Helping People Help Themselves
What We Do
- Monthly grocery gift cards to help registered clients with at least one week’s worth of food per month
- Referrals to partner agencies in the region (click here for an infographic which explains the roles of various agencies)
- Through a subsidy to the local Nanoose Bay Elementary School (NBES), assistance to students for programs such as extracurricular activities, school excursions, etc. that would otherwise be unaffordable to them
- Emergency dental and optical care
- Christmas gifts for families and seniors
We receive no government funding.
Our operations are run completely by volunteers and we run on money, supplies and services donated by members of the community.
Ginny Brucker had recently moved from Parksville Elementary to teach at Nanoose Bay Elementary School when a 6 year old girl, eating cooked macaroni with no sauce out of a sealing jar for lunch, proclaimed “Santa isn’t coming to my house Miss Brucker”.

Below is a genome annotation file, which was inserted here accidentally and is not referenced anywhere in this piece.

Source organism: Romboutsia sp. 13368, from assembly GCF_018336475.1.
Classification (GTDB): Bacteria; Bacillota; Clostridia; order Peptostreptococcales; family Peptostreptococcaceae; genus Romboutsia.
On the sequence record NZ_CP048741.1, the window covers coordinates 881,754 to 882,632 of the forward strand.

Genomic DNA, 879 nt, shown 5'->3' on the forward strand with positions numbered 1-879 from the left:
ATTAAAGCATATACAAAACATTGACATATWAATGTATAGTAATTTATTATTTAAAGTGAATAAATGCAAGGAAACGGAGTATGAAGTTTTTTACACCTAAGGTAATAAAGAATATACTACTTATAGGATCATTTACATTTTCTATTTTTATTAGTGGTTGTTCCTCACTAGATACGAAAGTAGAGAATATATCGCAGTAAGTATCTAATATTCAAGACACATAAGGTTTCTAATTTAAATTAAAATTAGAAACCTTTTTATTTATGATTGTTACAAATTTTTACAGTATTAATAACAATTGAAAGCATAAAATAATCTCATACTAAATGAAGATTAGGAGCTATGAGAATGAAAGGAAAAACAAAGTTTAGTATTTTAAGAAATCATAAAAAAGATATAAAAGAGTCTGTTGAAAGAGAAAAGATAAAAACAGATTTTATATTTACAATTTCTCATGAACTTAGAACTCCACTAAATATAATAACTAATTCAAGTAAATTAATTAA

Ginny passed the hat around the staff room and eventually parents joined in to provide gifts for this six year old and a few of her friends who were in similar situations.
In the middle of winter a single mother with three kids approached Ginny to say that her heat had been turned off and the family had virtually no food.
Staff and friends got together to provide funds to get the hydro reinstated and buy groceries for the family.
This was the start of what was then called “Nanoose Community Cupboard”. Space was donated at Nanoose Place to house food donations and Ginny and her husband Charlie filled in the gaps with shopping trips to get the most economical prices on food staples.
The incredible effort that Ginny and Charlie Brucker put into the Nanoose Community Cupboard each month and the growing need for more services in our community was recognized by many.
George Jarvis and Jay Spence, in particular, saw the need to (as George put it) “put wind under Ginny’s sails”. They set up a volunteer board and registered Nanoose Community Services as a non-profit society.
NCS was facing a crisis. The number of clients were rising, storage facilities for donated food were reduced, and volunteer time required to source, pick up and deliver the necessary food staples had increased exponentially. An operational change was necessary.
The local grocery store, Quality Foods, offered NCS a discount rate on food gift cards and the decision was made to implement a food card system rather than continue to solicit food donations. This allowed Food Bank volunteers to concentrate on the people in need rather than food sourcing, storage, and packaging.